updated 10/11/2007 11:20:58 PM ET 2007-10-12T03:20:58

Despite 26 security cameras, officials couldn’t say Thursday how an armed, suspended 14-year-old student was able to get into his downtown school a day earlier and shoot two students and two teachers before killing himself.

School officials also were investigating how a number of warning signs from the troubled student, including threats made last week, apparently went unheeded.

Police were checking surveillance video Thursday for clues as to how Asa H. Coon, armed with two revolvers, was able to enter the SuccessTech Academy alternative school. Police Chief Michael McGrath said a classmate could have let him in a back door.

Coon was a new student at the school, but the district has a dossier on past problems. He had mental health problems, spent time in two juvenile facilities and was suspended from school last year for attempting to harm a student, according to juvenile court records.

He had been suspended for a Monday fight, but students said officials had done nothing about threats he had made last week to blow up the school and stab students.

“I told my friends in the class that he had a gun and stuff,” Rasheem Smith, 15, said Thursday on CBS’s “Early Show.” “We talked to the principal. She would try to get us all in the office, but it would always be too busy for it to happen.”

Responding on the show, schools CEO Eugene Sanders said the district would investigate. A message left at Principal Johneita Durant’s office was not returned. A phone call to her home was not answered.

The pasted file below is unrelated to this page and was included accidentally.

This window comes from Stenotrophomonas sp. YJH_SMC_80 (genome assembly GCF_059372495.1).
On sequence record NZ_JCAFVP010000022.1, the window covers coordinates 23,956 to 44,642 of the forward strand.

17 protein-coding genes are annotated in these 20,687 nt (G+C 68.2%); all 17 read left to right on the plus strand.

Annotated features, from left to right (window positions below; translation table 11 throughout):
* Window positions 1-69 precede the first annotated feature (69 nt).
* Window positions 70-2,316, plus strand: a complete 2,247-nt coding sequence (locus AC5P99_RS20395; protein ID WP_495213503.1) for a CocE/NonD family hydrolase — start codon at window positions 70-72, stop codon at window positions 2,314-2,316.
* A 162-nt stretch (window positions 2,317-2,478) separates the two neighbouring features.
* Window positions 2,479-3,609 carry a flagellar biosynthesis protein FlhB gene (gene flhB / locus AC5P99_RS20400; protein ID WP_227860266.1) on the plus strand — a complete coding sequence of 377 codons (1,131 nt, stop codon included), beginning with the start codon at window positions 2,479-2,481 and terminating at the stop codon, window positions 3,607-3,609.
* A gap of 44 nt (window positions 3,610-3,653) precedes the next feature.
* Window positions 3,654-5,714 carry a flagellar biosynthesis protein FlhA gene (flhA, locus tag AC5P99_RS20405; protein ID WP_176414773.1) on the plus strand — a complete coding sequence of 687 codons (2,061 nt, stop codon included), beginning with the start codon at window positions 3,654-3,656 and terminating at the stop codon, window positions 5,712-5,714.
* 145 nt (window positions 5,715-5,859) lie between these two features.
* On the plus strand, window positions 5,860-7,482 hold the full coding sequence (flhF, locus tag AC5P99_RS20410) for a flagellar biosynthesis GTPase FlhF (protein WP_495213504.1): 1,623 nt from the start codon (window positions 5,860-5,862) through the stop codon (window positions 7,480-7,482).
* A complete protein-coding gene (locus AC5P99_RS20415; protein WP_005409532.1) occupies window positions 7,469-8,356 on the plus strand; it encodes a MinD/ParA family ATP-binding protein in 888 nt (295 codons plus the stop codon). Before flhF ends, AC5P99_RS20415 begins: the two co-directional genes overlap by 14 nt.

No operating metal detectors
The school of about 240 students has metal detectors but none were operating Wednesday. Students said the devices were used only intermittently.

When asked how Coon got past an armed security guard or whether warnings signs were missed, the police chief said he couldn’t comment. McGrath said police consult with school officials on where to locate metal detectors, based in part on crime in schools.

Charles Blackwell, president of SuccessTech’s student-parent organization, said the position of a second security guard had been eliminated because of lack of money.

Maureen Harper, a city spokeswoman, said Sanders will give the mayor a plan by noon Friday to address whether additional security measures are needed at the school and how the school identifies potential problems among students.

Wearing black clothing, black-painted fingernails and a T-shirt of Marilyn Manson — the shock rocker he said he chose to worship instead of God — Coon fired as students ran screaming or hid under tables or in closets. Then the freshman shot himself behind his right ear with a .38-caliber shot shell loaded with pellets. Coroner Frank Miller ruled the death a suicide.

Preliminary investigation results
McGrath said a preliminary investigation found that Coon entered the school in a five-story converted office building and went to a fourth-floor bathroom, where he changed clothes and took items out of a duffel bag, possibly the weapons.